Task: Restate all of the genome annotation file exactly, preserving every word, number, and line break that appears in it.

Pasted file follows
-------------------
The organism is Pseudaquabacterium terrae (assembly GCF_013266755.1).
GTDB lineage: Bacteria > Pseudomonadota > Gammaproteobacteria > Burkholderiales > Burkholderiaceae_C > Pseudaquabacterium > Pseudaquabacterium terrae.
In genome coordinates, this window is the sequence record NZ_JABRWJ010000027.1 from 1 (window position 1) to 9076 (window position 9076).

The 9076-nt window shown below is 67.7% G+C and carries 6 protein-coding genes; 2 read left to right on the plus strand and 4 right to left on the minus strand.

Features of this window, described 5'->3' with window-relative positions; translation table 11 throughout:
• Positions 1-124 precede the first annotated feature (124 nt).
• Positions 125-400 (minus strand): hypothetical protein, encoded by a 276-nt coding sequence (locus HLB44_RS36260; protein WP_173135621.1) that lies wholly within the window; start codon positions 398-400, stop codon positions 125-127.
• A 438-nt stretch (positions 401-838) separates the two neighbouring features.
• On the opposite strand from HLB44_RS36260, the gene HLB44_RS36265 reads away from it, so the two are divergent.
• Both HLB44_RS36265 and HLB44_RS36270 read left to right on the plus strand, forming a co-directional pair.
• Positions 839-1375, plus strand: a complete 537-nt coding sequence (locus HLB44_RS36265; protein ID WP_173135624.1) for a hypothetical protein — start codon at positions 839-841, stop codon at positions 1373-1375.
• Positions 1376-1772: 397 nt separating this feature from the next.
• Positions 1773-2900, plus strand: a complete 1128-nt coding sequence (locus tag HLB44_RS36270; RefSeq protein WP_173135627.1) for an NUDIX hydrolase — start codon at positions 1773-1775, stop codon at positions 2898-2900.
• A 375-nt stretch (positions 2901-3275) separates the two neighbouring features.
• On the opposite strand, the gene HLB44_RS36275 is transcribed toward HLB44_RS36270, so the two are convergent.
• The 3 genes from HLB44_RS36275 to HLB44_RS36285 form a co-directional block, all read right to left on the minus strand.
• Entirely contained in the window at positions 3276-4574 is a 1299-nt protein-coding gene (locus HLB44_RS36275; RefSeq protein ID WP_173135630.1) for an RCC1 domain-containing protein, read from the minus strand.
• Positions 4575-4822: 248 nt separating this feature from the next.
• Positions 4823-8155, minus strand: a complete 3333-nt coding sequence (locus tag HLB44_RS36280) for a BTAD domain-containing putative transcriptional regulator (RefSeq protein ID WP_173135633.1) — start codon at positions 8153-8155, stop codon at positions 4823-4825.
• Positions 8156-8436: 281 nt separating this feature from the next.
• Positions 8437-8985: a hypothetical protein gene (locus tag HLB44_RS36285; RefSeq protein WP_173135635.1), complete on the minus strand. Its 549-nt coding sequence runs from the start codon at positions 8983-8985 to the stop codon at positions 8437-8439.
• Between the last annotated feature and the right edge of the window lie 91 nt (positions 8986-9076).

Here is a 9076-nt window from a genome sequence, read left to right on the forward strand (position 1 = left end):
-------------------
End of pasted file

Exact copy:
The organism is Pseudaquabacterium terrae (assembly GCF_013266755.1).
GTDB lineage: Bacteria > Pseudomonadota > Gammaproteobacteria > Burkholderiales > Burkholderiaceae_C > Pseudaquabacterium > Pseudaquabacterium terrae.
In genome coordinates, this window is the sequence record NZ_JABRWJ010000027.1 from 1 (window position 1) to 9076 (window position 9076).

The 9076-nt window shown below is 67.7% G+C and carries 6 protein-coding genes; 2 read left to right on the plus strand and 4 right to left on the minus strand.

Features of this window, described 5'->3' with window-relative positions; translation table 11 throughout:
• Positions 1-124 precede the first annotated feature (124 nt).
• Positions 125-400 (minus strand): hypothetical protein, encoded by a 276-nt coding sequence (locus HLB44_RS36260; protein WP_173135621.1) that lies wholly within the window; start codon positions 398-400, stop codon positions 125-127.
• A 438-nt stretch (positions 401-838) separates the two neighbouring features.
• On the opposite strand from HLB44_RS36260, the gene HLB44_RS36265 reads away from it, so the two are divergent.
• Both HLB44_RS36265 and HLB44_RS36270 read left to right on the plus strand, forming a co-directional pair.
• Positions 839-1375, plus strand: a complete 537-nt coding sequence (locus HLB44_RS36265; protein ID WP_173135624.1) for a hypothetical protein — start codon at positions 839-841, stop codon at positions 1373-1375.
• Positions 1376-1772: 397 nt separating this feature from the next.
• Positions 1773-2900, plus strand: a complete 1128-nt coding sequence (locus tag HLB44_RS36270; RefSeq protein WP_173135627.1) for an NUDIX hydrolase — start codon at positions 1773-1775, stop codon at positions 2898-2900.
• A 375-nt stretch (positions 2901-3275) separates the two neighbouring features.
• On the opposite strand, the gene HLB44_RS36275 is transcribed toward HLB44_RS36270, so the two are convergent.
• The 3 genes from HLB44_RS36275 to HLB44_RS36285 form a co-directional block, all read right to left on the minus strand.
• Entirely contained in the window at positions 3276-4574 is a 1299-nt protein-coding gene (locus HLB44_RS36275; RefSeq protein ID WP_173135630.1) for an RCC1 domain-containing protein, read from the minus strand.
• Positions 4575-4822: 248 nt separating this feature from the next.
• Positions 4823-8155, minus strand: a complete 3333-nt coding sequence (locus tag HLB44_RS36280) for a BTAD domain-containing putative transcriptional regulator (RefSeq protein ID WP_173135633.1) — start codon at positions 8153-8155, stop codon at positions 4823-4825.
• Positions 8156-8436: 281 nt separating this feature from the next.
• Positions 8437-8985: a hypothetical protein gene (locus tag HLB44_RS36285; RefSeq protein WP_173135635.1), complete on the minus strand. Its 549-nt coding sequence runs from the start codon at positions 8983-8985 to the stop codon at positions 8437-8439.
• Between the last annotated feature and the right edge of the window lie 91 nt (positions 8986-9076).

Here is a 9076-nt window from a genome sequence, read left to right on the forward strand (position 1 = left end):